Les Payne, a highly revered, award-winning journalist for who championed racial equality died unexpectedly Monday evening at his home in Harlem, according to Newsday, where he spent his nearly 40 year career. He was 76.
“He appreciated the people who appreciated him: the readers. They were the ones that he enjoyed writing for, and I appreciate them reading him,” his wife, Violet, told Newsday. Payne he held roles at the Long Island, N.Y.-based newspaper ranging from reporter to associate managing editor, and covered stories regarding race relations across the world.
By the time he retired in 2006, he had overseen foreign and national coverage, was an editor of New York Newsday, and also penned a regular column.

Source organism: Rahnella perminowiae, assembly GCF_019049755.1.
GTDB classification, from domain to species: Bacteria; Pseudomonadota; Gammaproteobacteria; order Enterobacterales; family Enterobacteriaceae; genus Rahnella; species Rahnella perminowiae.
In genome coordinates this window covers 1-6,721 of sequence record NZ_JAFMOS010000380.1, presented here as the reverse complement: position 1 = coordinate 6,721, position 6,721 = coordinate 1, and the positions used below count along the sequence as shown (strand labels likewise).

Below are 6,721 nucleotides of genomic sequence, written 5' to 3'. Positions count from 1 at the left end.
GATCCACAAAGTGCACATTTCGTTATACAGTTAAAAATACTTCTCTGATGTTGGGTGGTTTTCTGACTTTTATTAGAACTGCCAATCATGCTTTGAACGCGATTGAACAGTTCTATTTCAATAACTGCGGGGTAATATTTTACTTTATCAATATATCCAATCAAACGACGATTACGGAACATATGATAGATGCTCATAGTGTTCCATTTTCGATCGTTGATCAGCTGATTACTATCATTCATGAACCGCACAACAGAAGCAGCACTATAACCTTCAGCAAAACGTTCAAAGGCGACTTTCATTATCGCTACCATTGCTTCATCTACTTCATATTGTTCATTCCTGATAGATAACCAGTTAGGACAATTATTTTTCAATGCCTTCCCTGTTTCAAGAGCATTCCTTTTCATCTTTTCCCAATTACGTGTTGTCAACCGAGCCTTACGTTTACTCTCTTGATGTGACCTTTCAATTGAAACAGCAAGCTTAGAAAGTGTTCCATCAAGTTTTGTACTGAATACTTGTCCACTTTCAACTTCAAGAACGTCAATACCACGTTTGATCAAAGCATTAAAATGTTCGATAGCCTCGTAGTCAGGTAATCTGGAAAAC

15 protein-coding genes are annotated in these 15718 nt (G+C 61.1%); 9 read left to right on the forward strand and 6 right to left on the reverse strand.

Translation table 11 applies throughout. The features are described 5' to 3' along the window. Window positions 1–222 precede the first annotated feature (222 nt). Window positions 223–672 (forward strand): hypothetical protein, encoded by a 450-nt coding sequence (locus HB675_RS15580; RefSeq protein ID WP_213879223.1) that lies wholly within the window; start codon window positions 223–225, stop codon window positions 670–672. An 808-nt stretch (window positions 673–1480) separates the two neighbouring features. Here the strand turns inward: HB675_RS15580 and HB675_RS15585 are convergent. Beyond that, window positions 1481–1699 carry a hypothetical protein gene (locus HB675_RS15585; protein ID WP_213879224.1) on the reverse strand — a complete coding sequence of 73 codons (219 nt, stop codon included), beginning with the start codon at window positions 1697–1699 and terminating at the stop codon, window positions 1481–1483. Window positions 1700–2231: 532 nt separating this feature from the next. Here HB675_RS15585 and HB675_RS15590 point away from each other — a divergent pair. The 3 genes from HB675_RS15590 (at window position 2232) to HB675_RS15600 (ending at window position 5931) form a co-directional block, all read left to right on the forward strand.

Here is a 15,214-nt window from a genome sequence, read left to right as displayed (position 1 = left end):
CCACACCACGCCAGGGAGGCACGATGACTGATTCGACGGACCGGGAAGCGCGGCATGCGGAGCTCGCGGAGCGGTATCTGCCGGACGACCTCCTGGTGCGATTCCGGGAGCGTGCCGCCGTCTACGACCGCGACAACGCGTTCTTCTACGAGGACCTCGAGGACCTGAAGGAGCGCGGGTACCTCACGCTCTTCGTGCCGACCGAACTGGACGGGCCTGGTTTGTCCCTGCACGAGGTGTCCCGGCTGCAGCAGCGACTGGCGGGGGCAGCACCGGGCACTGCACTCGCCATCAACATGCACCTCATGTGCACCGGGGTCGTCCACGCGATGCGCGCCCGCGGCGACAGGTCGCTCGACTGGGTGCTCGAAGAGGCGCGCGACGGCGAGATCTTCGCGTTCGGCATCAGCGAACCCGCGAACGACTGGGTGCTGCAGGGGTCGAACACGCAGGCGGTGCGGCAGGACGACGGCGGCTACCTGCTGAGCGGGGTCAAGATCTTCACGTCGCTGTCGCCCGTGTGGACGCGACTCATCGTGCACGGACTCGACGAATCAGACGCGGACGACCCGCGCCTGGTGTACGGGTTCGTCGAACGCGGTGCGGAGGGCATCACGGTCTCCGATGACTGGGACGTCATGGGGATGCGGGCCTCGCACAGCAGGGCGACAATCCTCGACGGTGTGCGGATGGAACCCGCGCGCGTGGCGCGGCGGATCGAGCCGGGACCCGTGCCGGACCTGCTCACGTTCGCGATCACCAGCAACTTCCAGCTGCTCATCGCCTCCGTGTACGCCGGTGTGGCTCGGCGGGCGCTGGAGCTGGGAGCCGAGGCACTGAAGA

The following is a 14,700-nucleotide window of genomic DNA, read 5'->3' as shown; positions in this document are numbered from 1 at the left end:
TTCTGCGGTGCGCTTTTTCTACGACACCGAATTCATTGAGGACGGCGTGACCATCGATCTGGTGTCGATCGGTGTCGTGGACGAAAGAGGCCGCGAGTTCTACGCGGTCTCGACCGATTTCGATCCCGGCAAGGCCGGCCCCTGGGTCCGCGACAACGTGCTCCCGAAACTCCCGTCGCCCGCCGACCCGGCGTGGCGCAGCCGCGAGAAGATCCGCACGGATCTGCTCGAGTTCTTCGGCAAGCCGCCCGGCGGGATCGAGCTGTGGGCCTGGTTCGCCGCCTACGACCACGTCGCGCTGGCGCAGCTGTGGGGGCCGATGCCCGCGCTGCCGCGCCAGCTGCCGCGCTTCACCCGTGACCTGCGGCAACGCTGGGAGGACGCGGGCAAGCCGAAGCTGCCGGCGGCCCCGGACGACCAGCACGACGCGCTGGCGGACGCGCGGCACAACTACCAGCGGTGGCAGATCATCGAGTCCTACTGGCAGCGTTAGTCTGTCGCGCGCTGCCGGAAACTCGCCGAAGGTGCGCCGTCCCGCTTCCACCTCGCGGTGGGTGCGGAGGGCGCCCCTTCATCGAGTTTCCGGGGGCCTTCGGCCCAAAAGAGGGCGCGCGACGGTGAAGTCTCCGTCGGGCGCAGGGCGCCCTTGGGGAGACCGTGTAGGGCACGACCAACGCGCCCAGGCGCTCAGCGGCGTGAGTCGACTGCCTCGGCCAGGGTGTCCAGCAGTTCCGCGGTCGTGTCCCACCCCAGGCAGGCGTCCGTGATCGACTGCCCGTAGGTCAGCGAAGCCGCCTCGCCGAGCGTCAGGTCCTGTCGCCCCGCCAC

His legacy includes being a member of the reporting team at the paper that won a Pulitzer Prize in 1974 for a 33-part series titled “The Heroin Trail,” tracking heroin from where it was grown in Turkey to the U.S. where it was sold.
“(Payne’s) skill, his passion and his integrity were all elements in a distinguished career that, in his own words, led to ‘journalism that brought attention to problems, and sometimes helped solve those problems, said Deborah Henley, Newsday editor.
Payne was born in Tuscaloosa, Alabama and graduated from the University of Connecticut in 1964 with a bachelor’s degree in English. He was served as a U.S. Army captain during Vietnam before joining the Newsday staff in 1969.
He was also a founding member and former president of the National Association of Black Journalists.
In November, Payne was inducted into the Hall of Fame of the Deadline Club, the New York City Chapter of the Society of Professional Journalists.